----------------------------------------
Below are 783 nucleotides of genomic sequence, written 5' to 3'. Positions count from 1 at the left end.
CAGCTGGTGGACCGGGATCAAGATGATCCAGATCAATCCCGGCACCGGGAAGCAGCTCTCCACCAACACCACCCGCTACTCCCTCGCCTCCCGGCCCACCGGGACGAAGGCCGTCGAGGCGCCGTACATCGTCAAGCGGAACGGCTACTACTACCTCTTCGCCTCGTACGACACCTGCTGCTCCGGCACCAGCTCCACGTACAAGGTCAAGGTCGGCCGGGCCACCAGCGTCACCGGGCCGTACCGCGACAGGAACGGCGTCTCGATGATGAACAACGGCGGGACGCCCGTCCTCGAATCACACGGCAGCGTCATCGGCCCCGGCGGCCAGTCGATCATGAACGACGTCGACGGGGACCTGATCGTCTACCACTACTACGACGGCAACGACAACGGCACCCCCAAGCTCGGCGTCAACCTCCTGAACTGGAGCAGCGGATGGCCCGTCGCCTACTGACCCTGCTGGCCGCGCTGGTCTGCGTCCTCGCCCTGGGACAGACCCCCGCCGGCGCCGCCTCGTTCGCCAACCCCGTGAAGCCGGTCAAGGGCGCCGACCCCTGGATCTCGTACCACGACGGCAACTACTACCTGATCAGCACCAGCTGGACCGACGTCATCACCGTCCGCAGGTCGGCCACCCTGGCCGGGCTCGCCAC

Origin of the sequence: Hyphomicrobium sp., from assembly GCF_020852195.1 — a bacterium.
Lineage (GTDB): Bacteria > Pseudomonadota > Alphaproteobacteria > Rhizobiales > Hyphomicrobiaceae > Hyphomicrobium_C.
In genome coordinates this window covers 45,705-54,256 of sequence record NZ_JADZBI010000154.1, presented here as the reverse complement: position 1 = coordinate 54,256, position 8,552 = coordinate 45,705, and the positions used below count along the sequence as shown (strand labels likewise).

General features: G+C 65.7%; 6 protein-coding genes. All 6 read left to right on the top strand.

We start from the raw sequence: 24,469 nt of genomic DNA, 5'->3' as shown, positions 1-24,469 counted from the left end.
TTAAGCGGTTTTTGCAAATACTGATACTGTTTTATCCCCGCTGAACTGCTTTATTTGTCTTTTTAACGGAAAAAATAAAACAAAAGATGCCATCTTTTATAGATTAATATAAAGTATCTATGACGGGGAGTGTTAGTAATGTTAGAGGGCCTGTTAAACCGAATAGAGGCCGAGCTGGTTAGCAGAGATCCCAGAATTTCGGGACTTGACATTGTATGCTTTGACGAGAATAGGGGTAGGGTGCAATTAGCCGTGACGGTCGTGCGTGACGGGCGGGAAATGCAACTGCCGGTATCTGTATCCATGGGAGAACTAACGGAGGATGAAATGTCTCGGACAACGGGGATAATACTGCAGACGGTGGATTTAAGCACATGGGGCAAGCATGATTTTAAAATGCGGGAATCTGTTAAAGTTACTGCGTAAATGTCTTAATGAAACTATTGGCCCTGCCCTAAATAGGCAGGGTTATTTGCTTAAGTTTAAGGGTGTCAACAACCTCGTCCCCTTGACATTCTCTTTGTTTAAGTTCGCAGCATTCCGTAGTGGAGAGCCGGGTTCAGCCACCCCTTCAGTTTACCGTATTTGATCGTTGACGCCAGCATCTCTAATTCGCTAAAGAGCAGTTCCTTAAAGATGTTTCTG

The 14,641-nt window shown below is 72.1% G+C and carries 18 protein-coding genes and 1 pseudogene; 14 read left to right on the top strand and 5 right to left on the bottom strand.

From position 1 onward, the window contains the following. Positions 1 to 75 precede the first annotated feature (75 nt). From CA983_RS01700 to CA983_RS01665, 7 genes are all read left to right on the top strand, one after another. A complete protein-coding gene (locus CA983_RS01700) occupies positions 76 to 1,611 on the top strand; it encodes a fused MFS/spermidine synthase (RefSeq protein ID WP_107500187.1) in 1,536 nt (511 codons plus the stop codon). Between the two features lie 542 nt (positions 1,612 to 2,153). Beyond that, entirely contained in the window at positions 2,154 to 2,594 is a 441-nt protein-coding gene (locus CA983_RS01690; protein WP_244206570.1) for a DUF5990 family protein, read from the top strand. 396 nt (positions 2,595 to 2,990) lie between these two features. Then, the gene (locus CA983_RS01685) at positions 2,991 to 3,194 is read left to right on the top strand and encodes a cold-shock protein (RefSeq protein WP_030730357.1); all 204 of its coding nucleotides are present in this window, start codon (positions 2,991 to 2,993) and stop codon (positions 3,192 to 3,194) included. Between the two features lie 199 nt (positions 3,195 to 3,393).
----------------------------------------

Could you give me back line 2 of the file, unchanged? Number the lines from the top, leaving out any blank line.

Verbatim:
CAGCTGGTGGACCGGGATCAAGATGATCCAGATCAATCCCGGCACCGGGAAGCAGCTCTCCACCAACACCACCCGCTACTCCCTCGCCTCCCGGCCCACCGGGACGAAGGCCGTCGAGGCGCCGTACATCGTCAAGCGGAACGGCTACTACTACCTCTTCGCCTCGTACGACACCTGCTGCTCCGGCACCAGCTCCACGTACAAGGTCAAGGTCGGCCGGGCCACCAGCGTCACCGGGCCGTACCGCGACAGGAACGGCGTCTCGATGATGAACAACGGCGGGACGCCCGTCCTCGAATCACACGGCAGCGTCATCGGCCCCGGCGGCCAGTCGATCATGAACGACGTCGACGGGGACCTGATCGTCTACCACTACTACGACGGCAACGACAACGGCACCCCCAAGCTCGGCGTCAACCTCCTGAACTGGAGCAGCGGATGGCCCGTCGCCTACTGACCCTGCTGGCCGCGCTGGTCTGCGTCCTCGCCCTGGGACAGACCCCCGCCGGCGCCGCCTCGTTCGCCAACCCCGTGAAGCCGGTCAAGGGCGCCGACCCCTGGATCTCGTACCACGACGGCAACTACTACCTGATCAGCACCAGCTGGACCGACGTCATCACCGTCCGCAGGTCGGCCACCCTGGCCGGGCTCGCCAC